Directed by Larysa Kondracki
After “Five-O” put Mike’s backstory into sharp relief, that entire plot thread basically got shut down in the first few minutes of “Bingo.” We already knew that Mike was going to get away with it from Breaking Bad, but it was still interesting how the series essentially shut it down immediately after opening it. His daughter-in-law isn’t going to say anything, and I think we all knew that beforehand, so saying, “If she doesn’t have anything to tell us, this basically ends here” is really a message to the audience: that episode was a one-off, and this storyline was just our way to show you that bit of Mike’s past. It’s over now. It was like the psychic dust in the “Amy’s Choice” episode of Doctor Who–a way of making that episode something outside of all that occurs around it. It’s an economical bet of storytelling, something that should always be rewarded.
What follows is a less economical but more satisfying wrapping up of a season-long plot thread in the story of the Kettlemans. They blackmail Jimmy into representing them. Jimmy turns them in and blackmails them into silence. Again, for all that he can’t get ahead, Jimmy is the smartest person here, and is always a step ahead of everyone around him. I think we are beginning to see the way this series is going to operate long-term, with the magician James McGill at its center as the smartest guy in the room. Continue reading
Written by Gordon Smith
Directed by Adam Bernstein
Last episode, we finally got some more definition of the secondary players in Better Call Saul‘s drama, but this episode we got essentially nothing but a fill-in of Mike Ehrmantraut’s back story. Like “Hermanos” on Breaking Bad (04.08, 2011), this is an episode that gives us a ton of insight into one character (and gives that actor his Emmy submission episode) but doesn’t really move forward the primary storyline.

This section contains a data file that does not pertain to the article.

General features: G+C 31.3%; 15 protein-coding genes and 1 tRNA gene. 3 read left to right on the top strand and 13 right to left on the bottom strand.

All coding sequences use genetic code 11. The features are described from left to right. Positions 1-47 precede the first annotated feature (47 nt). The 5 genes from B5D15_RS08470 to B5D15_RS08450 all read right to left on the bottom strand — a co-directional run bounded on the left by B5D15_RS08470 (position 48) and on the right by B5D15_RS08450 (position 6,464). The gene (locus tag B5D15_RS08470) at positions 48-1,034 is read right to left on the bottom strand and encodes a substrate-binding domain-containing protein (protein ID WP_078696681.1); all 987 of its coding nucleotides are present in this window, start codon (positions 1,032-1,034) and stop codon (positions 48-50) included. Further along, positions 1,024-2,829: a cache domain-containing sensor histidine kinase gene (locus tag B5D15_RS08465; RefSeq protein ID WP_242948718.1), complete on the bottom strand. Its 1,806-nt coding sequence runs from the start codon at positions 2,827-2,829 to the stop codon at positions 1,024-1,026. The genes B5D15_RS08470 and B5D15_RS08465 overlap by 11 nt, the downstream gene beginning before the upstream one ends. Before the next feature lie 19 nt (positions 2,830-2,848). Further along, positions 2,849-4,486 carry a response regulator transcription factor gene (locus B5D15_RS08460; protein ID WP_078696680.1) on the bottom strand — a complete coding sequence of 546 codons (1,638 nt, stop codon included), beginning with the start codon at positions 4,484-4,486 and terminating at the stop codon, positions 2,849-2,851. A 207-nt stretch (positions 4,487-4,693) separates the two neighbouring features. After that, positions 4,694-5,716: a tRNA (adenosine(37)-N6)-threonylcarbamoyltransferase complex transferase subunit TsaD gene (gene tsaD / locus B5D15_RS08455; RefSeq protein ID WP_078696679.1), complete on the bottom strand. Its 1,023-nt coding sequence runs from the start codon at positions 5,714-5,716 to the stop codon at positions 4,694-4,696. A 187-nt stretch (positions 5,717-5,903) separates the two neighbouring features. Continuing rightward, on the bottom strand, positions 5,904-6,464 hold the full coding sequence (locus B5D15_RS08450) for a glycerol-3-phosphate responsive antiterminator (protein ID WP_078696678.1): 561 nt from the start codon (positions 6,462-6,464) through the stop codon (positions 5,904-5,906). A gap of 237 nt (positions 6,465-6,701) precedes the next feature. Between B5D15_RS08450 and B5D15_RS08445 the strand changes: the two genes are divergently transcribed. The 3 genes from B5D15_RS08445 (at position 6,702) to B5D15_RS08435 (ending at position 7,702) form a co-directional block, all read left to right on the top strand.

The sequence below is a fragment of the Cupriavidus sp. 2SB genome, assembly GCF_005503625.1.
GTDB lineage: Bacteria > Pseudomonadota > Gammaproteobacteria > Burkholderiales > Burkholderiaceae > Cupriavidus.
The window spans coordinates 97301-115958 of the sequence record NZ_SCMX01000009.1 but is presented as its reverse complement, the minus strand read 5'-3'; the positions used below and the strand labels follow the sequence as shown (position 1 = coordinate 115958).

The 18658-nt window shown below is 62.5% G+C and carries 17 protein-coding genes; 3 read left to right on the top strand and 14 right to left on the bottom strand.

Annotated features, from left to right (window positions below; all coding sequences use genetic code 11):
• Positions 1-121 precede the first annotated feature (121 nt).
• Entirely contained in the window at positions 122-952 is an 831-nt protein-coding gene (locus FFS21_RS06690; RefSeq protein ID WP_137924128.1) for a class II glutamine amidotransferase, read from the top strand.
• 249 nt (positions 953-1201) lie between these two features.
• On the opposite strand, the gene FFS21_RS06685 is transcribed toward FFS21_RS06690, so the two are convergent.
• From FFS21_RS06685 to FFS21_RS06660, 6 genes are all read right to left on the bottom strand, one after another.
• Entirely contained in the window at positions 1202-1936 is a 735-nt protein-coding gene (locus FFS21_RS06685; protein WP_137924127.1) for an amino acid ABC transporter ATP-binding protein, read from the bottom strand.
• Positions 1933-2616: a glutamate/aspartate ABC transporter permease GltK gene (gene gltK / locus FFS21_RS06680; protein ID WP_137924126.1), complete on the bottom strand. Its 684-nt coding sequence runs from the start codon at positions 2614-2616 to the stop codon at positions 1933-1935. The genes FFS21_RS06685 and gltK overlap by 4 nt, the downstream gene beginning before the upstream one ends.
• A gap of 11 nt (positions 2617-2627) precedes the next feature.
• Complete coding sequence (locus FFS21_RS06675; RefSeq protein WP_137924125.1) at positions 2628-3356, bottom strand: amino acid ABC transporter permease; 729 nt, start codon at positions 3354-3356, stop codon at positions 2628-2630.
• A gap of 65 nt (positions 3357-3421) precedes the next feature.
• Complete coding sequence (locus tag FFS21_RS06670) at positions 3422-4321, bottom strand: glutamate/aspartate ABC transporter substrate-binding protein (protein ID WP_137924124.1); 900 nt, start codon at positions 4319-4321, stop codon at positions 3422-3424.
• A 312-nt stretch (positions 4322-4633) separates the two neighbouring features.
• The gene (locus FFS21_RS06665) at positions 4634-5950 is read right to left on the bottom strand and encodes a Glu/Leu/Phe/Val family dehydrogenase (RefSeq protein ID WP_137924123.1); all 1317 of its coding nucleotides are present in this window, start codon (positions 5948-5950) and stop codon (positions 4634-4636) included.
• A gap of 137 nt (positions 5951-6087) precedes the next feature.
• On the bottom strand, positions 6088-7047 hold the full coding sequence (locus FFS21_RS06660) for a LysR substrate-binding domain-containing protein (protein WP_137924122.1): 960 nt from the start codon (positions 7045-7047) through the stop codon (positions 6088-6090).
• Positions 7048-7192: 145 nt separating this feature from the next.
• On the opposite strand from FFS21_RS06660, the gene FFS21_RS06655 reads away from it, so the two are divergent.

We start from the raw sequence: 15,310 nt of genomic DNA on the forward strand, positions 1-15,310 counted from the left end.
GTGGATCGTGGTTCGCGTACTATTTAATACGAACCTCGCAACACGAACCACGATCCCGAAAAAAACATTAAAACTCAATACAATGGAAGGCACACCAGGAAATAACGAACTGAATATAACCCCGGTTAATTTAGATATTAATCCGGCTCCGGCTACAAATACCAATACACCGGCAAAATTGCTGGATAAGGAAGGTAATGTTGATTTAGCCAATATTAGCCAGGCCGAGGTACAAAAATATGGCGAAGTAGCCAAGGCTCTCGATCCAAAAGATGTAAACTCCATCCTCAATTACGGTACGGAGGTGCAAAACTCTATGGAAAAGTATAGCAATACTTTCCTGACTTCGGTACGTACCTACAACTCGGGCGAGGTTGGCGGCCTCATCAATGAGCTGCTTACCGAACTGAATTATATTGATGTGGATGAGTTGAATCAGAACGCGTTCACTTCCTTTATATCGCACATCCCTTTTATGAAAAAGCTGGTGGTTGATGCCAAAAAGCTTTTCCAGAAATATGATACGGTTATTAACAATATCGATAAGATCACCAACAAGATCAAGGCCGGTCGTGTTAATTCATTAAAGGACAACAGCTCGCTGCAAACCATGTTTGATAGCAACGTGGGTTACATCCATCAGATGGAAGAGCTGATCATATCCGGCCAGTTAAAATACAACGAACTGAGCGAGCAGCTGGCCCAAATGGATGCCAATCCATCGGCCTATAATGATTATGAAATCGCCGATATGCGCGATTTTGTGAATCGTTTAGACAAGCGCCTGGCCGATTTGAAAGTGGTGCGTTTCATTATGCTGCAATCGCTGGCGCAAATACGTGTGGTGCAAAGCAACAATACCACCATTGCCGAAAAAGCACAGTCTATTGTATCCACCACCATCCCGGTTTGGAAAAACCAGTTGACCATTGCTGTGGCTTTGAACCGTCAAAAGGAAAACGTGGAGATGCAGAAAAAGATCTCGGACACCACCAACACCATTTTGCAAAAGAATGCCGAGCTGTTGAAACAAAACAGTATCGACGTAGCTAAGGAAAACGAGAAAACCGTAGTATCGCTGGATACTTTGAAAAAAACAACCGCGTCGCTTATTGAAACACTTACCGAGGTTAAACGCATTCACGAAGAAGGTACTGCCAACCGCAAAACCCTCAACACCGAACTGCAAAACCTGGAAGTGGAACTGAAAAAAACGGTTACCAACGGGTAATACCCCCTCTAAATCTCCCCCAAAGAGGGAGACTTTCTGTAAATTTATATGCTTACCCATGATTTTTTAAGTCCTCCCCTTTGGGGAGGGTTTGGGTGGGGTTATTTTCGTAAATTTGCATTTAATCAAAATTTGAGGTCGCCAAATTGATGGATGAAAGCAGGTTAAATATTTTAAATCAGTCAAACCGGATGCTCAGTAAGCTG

We already had quite a bit of information about Mike’s history from veiled clues in the past, but this episode made it all clear: Mike was a dirty cop whose son was killed for failing to go along with a protection scheme. In response, Mike killed his son’s murderers and moved immediately to New Mexico, where his daughter-in-law (h/t, Chase had that right last week.), Stacey, had taken his granddaughter, Kaylee (He also had the spelling right–Kayleigh looks much better, though, doesn’t it?). None of this is earth-shattering information–it’s pretty close to what we could have gathered from what clues we had in the past. Instead, it’s just adding some depth and specifics. Continue reading
First point: The director has a truly awesome name. Anyone named Damien is awesome.
The ballroom at the student center at the University of Colorado is named the Glenn Miller ballroom, after one of the most prominent swing and big bandleaders in history who briefly attended the school in the mid 1920s before dropping out. If you visit a small town named Fort Morgan to the northeast, you will see on the sign as you enter town, “Boyhood home of Glenn Miller.” Roughly an hour away from Fort Morgan, bordering the city of Greeley, is a very small town named La Salle. Miller once asked a man from La Salle to be his drummer as he struck out on tour, years before fame hit, but my great grandfather felt it was irresponsible to leave his railroad job, what with having a family and all. Or so the family story says, anyway. I have not followed in his footsteps at all. I’ve played guitar for 13 years now, but I have no interest in drums and little interest in or understanding of jazz. The fact that this tangential connection to Glenn Miller, never one of the favorites of jazz aficionados, is as close to jazz as I can get should be enough to explain that. Continue reading